The high-fiber myth that’s killing colon cancer patients

I’m sure you’ve noticed that I don’t talk about animal studies very often. It’s a very deliberate decision. After all, it’s a pretty big leap in logic to assume a result you get in mice will translate to humans (much less in practical, everyday use, outside of a lab setting).

Plus, there are just too many great human studies out there to bother much with ones on rodents.

But all research has to start somewhere—and usually it is in the lab, with mice. Which is why I occasionally make an exception to my own “rule.” Because if something exciting is starting to happen, I want to share it with you.

And in this case, I just couldn’t resist.

Because this new study I came across takes two of my favorite topics—carbohydrates and gut bacteria—and combines them in a way that will completely knock your socks off.

It’s also part of a very fascinating and rapidly growing new area of medicine called epigenetics. It’s a field of study that I’ve mentioned before.  And it focuses on the potential to change the course of health and disease by altering your genes’ expression through environmental influences. In other words, lifestyle choices—like diet and exercise.

Amazing, right? But enough background. Let me tell you what this new research found…

According to this new study, a high-carb diet can trigger certain gut bacteria to send out chemical signals that fuel abnormal cell growth in the intestinal tract. And abnormal cell growth, as you’ll remember, is exactly how cancer starts to form.

Researchers found, however, that there were two ways to stop this effect and reduce tumors in these genetically predisposed mice.

One way was by using antibiotics to destroy gut bacteria. An interesting finding, I’ll admit. But a horrible suggestion for humans. Research shows that you need a diverse bacterial population to ward off colon cancer.  So wiping out your gut bacteria with antibiotics isn’t a good idea. (Pardon the pun, but you don’t burn down the barn to deal with the rats.)

But the other way the researchers slowed down tumor formation in the animals was just as effective. And it made a great deal more sense.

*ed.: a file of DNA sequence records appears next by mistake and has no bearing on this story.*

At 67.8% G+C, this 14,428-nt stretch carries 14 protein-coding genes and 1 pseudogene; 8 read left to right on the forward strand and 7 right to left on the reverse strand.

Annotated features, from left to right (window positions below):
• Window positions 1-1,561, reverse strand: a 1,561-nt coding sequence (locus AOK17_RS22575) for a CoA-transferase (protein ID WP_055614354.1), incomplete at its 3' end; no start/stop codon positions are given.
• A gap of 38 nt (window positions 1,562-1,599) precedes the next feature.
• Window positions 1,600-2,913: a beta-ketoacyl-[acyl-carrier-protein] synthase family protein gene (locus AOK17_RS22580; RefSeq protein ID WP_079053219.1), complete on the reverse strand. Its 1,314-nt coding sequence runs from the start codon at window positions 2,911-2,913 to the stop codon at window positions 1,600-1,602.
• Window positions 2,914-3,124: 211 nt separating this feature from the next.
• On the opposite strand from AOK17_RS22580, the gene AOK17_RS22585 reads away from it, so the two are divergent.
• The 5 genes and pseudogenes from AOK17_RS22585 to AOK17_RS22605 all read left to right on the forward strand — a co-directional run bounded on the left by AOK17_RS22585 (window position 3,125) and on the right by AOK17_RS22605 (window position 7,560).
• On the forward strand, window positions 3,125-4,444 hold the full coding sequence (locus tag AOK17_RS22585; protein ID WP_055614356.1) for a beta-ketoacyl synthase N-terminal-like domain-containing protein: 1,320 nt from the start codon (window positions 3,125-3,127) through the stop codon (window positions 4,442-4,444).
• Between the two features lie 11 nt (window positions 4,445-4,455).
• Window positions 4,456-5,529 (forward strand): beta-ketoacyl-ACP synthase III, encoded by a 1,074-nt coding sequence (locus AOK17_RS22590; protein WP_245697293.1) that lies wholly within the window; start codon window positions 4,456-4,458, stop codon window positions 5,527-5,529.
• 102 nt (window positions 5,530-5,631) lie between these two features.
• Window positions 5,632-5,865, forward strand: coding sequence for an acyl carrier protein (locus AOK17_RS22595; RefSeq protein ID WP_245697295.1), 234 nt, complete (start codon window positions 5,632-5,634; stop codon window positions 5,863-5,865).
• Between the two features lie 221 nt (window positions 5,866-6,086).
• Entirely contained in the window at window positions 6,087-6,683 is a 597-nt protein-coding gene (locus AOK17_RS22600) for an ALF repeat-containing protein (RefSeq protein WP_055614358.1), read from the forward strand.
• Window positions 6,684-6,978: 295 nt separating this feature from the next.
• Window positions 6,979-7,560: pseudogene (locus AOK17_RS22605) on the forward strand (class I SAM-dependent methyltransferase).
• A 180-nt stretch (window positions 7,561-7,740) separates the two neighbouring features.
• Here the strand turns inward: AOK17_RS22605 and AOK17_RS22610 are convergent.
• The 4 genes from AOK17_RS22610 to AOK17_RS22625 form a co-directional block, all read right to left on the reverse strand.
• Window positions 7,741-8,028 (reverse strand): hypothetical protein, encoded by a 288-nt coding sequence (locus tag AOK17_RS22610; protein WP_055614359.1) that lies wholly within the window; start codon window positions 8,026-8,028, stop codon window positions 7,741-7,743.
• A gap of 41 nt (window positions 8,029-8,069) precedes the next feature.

They put the mice on a low-carbohydrate diet. (Now if they could just teach those mice how to read my books…)

That’s right—this research (albeit preliminary) suggests that simply stepping away from that bottomless pasta bowl could change everything when it comes to protecting yourself from potentially deadly colon cancer.

In fact, last year, I told you about a study that showed that a starchy, high-carbohydrate diet doubled the risk of disease recurrence in colon cancer patients.   And raised it by as much as 80 percent in patients who were also obese or overweight.

Can you see why this is such huge news? For years, patients with a high risk of colon cancer have been advised to avoid meat and fill up on fiber, fiber, and more fiber to protect themselves.

Advice that’s questionable, at best. And downright deadly, at worst.

You already know I think giving up meat is ludicrous.

And I have nothing against fiber in and of itself. But I do have a very big problem with the way most Americans go about getting more of it in their diet. Which is through bread, cereal, and other supposedly “healthy” whole grain foods.

It’s a disaster waiting to happen. Because whole or not, grains are loaded with carbohydrates—which turn right into cancer-fueling sugar in your body.

This new mouse study supports my long-held stance. And I certainly hope similar studies—in humans—will keep rolling in.

But as far as I’m concerned, it’s really just basic common sense. If you want to lower your risk of cancer—colon or otherwise—don’t give up meat. Give up bread.


“Gut microbial metabolism drives transformation of msh2-deficient colon epithelial cells.” Cell. 2014 Jul 17;158(2):288-99.